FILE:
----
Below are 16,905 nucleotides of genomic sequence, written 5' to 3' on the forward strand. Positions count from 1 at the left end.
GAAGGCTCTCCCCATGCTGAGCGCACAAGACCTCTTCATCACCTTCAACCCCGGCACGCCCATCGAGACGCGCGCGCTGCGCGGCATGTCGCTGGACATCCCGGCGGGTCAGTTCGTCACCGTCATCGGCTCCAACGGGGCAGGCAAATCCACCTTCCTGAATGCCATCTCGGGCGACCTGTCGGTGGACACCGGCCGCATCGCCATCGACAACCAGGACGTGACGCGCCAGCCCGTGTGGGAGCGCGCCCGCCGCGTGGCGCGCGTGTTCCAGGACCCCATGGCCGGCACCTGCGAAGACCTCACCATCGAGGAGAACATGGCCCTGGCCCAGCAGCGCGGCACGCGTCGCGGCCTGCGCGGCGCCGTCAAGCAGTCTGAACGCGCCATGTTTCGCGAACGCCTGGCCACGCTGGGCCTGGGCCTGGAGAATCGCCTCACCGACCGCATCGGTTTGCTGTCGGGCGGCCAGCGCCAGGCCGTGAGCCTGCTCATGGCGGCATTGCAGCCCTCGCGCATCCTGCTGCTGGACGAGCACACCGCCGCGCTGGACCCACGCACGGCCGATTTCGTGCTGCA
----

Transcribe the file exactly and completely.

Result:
Below are 16,905 nucleotides of genomic sequence, written 5' to 3' on the forward strand. Positions count from 1 at the left end.
GAAGGCTCTCCCCATGCTGAGCGCACAAGACCTCTTCATCACCTTCAACCCCGGCACGCCCATCGAGACGCGCGCGCTGCGCGGCATGTCGCTGGACATCCCGGCGGGTCAGTTCGTCACCGTCATCGGCTCCAACGGGGCAGGCAAATCCACCTTCCTGAATGCCATCTCGGGCGACCTGTCGGTGGACACCGGCCGCATCGCCATCGACAACCAGGACGTGACGCGCCAGCCCGTGTGGGAGCGCGCCCGCCGCGTGGCGCGCGTGTTCCAGGACCCCATGGCCGGCACCTGCGAAGACCTCACCATCGAGGAGAACATGGCCCTGGCCCAGCAGCGCGGCACGCGTCGCGGCCTGCGCGGCGCCGTCAAGCAGTCTGAACGCGCCATGTTTCGCGAACGCCTGGCCACGCTGGGCCTGGGCCTGGAGAATCGCCTCACCGACCGCATCGGTTTGCTGTCGGGCGGCCAGCGCCAGGCCGTGAGCCTGCTCATGGCGGCATTGCAGCCCTCGCGCATCCTGCTGCTGGACGAGCACACCGCCGCGCTGGACCCACGCACGGCCGATTTCGTGCTGCA